Memory Assessment Services
Becoming forgetful does not necessarily mean that a person has dementia so it is worth discussing concerns with your G.P.
Making a diagnosis of dementia is often difficult,
particularly in the early stages, so GP’s will often refer the patient
to a Memory Assessment Service. These services are run by the Community
Mental Health Teams for Older People and provide services to patients
over 65 years who have mental health problems or any individual with a
diagnosis of dementia including those under 65. Single point of entry
provides assessment and offers memory clinic, dementia clinic, psychology,
day therapy, Occupational Therapy assessment and outpatient clinics.
See Getting a Diagnosis for more information.
Memory Assessment Services operate throughout
the county at main community locations and offer assessment, support,
information and advice to those with memory problems and their carers.
Further information can be found on the Kent and Medway Partnership Trust website.
How to get an Appointment ?
Referral for an appointment is normally
via a GP so that preliminary screening can be carried out. It is important
that the doctor investigates and treats any underlying physical illness
and is able to assess the features of the memory problem.
What are ’Memory Clinics?’
Memory clinics form part of the Memory Assessment Service and usually consist of psychiatrists and psychiatric nurses, who help in the assessment of memory problems and to assist in the diagnosis and treatment of dementia. These clinics provided a quality assessment, care planning and follow up for people with a memory problem.
Memory clinics assess whether or not you have memory impairment and what the cause might be. They also aim to teach strategies for improving your ability to acquire new information and to consolidate and recall facts. Carers of people attending memory clinics have also been found to benefit from the experience.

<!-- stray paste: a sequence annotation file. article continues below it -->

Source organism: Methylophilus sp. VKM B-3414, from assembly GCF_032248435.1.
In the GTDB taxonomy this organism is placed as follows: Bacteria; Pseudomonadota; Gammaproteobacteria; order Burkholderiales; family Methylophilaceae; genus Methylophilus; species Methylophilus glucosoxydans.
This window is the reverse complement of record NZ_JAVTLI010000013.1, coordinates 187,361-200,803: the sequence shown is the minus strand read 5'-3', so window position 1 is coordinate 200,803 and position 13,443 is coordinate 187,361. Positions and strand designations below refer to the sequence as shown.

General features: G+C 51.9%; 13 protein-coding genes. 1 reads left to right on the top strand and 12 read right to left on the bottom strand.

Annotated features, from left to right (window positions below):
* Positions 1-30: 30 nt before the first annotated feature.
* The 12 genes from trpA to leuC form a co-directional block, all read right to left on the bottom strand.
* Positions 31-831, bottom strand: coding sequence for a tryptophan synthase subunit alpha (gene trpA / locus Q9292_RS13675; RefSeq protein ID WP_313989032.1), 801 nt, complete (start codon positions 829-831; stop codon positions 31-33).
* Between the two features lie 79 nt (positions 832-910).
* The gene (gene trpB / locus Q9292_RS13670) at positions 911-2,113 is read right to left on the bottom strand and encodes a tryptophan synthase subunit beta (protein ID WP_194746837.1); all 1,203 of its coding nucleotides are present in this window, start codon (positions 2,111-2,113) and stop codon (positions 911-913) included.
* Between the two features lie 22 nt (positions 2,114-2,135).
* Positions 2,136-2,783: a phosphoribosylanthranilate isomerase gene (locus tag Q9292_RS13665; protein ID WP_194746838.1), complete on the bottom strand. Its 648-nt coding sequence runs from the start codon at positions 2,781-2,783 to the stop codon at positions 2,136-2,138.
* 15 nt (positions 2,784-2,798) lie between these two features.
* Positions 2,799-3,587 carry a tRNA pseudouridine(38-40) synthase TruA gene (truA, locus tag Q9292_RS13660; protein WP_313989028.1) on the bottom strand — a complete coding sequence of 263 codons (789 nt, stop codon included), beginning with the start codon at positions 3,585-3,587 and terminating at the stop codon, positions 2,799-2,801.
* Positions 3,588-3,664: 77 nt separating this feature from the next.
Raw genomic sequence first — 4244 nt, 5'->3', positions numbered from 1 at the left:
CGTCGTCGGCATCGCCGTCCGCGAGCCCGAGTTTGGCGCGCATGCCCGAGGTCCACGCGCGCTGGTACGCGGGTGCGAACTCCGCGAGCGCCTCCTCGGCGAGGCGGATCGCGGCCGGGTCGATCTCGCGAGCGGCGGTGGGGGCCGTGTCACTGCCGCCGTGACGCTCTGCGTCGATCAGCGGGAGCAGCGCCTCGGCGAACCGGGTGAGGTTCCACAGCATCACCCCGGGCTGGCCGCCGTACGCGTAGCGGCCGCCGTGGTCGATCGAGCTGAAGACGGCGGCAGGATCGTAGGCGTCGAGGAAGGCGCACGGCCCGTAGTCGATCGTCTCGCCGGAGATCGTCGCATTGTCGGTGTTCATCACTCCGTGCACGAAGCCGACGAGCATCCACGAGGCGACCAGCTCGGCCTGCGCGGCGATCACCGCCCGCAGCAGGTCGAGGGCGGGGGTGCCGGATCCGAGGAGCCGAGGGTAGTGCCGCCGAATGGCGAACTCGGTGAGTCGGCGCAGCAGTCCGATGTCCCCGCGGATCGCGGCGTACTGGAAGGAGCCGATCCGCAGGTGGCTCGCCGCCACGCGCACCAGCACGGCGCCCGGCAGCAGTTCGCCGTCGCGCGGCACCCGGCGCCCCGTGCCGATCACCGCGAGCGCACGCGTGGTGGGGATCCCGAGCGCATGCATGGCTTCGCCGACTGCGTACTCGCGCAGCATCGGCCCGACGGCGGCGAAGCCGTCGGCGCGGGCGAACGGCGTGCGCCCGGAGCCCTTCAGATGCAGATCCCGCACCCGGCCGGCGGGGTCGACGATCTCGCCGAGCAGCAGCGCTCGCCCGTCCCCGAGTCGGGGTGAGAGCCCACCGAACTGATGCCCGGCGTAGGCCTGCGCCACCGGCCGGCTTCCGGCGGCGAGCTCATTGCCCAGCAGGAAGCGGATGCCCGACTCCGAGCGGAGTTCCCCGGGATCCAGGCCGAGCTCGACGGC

Aims of the Memory Clinic
- Early identification of memory problems and any related disorders.
- Comprehensive assessment and diagnosis.
- Support and advice for patient, relatives or friends.
- To consider a trial of medication.
- Make available information about other service providers.
What happens at the Memory Clinic?
The first appointment may take between 1 and 2 hours. It is difficult to be precise about timing as all cases and circumstances are different and may need varying amounts of time.
This appointment may involve a doctor, a psychologist or an occupational therapist talking with the patient and a relative (or close friend), who is able to explain the difficulties or problems being experienced and their effect on daily living. The team will carry out some tests to find out the strengths and weaknesses of memory, so it is important to take along reading glasses or hearing aids if these are used. It also involves gathering detailed information about the patient’s background, past medical history, any current medical problems and medications currently being taken.
By the end of the appointment the clinic team aim
to have completed an assessment, discussed the results and helped plan
any future treatment or care. Details of other services which may be helpful
will also be made available.
Please Note: This may vary from clinic from clinic
What happens next?
A follow-up appointment will usually be made after three months to undertake a progress review. This appointment takes about half an hour and is an opportunity to discuss any concerns and assess the benefits of any advice or medication that has been given.